PARIS, April 25 (UPI) -- Saudi Arabia can provide only a small amount of relief in the energy sector once U.S. and European sanctions on Iran go into force in July, an analyst said.
U.S. and European sanctions targeting Iran's oil revenues are to go into full force July 1. Michael Wittner, global head of oil market research at Societe Generale, was quoted by Bloomberg News as saying Saudi Arabia has only a "very narrow cushion" to protect against any expected oil shortages.
"Saudi production will have to go even higher in the coming months, as sanctions are fully implemented and as refinery crude demand and runs increase seasonally, beginning in May," he said.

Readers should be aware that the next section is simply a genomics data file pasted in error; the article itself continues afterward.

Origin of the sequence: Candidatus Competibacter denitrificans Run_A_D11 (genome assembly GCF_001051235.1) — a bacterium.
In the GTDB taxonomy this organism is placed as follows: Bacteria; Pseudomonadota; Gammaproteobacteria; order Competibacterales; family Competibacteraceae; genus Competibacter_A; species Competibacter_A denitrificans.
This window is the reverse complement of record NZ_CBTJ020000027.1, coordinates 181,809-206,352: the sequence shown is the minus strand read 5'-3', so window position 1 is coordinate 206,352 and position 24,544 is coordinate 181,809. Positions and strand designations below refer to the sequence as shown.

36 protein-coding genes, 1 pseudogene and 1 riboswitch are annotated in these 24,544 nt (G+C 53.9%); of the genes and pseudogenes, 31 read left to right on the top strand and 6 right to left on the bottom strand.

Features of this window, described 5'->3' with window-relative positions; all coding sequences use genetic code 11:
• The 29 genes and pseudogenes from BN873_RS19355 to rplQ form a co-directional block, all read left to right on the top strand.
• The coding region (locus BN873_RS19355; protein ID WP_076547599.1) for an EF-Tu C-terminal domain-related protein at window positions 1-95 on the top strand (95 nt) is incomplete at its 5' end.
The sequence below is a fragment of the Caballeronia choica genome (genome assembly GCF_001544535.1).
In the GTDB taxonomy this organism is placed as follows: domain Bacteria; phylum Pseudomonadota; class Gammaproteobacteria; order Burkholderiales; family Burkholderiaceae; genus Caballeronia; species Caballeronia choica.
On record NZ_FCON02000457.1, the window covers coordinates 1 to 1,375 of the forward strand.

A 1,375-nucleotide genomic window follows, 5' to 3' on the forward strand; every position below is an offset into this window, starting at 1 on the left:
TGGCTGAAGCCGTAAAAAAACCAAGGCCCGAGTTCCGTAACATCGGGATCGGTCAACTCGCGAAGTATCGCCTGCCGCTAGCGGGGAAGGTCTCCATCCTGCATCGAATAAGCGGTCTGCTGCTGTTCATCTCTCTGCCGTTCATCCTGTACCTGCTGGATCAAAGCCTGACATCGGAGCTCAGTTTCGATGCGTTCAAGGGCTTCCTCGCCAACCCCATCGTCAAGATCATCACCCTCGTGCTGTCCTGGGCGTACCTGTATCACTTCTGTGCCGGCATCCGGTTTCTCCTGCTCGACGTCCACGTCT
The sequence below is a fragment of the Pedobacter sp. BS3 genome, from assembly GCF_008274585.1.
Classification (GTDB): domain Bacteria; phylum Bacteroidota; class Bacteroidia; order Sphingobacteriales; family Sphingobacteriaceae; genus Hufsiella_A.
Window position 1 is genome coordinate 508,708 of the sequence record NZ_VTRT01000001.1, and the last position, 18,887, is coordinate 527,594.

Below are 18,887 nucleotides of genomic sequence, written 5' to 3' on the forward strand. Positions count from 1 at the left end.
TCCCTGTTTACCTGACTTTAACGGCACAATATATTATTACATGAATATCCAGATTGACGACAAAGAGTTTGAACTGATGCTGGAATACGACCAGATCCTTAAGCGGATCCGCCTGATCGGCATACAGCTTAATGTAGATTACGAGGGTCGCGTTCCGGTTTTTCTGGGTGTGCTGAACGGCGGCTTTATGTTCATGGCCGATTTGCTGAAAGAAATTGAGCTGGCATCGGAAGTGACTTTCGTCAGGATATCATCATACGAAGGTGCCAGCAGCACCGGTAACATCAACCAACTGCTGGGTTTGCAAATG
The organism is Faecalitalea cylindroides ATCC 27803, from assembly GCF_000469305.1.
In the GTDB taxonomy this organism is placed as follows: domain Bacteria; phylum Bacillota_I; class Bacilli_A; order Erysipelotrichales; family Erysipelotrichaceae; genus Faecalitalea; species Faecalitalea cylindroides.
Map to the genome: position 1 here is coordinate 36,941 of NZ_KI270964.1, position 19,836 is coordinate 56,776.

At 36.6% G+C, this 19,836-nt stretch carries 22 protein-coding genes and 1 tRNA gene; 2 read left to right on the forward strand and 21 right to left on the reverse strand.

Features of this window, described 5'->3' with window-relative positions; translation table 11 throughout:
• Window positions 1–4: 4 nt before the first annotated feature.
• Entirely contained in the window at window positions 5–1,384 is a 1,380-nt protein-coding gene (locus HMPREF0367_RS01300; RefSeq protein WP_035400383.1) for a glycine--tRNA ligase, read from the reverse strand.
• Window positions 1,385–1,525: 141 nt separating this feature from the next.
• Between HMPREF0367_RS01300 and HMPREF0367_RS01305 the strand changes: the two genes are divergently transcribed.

Some European countries, along with Japan, have cut back on Iranian crude oil imports by a combined 638,000 barrels per day prompting Riyadh to increase production to 10 million bpd earlier this year.
Wittner said he expected the International Energy Agency to coordinate a release of strategic petroleum reserves around the July deadline but any price relief would be temporary.
Any emergency release of petroleum stockpiles, he said, will "occur against a strongly bullish backdrop of stockdraws and tightening spare capacity."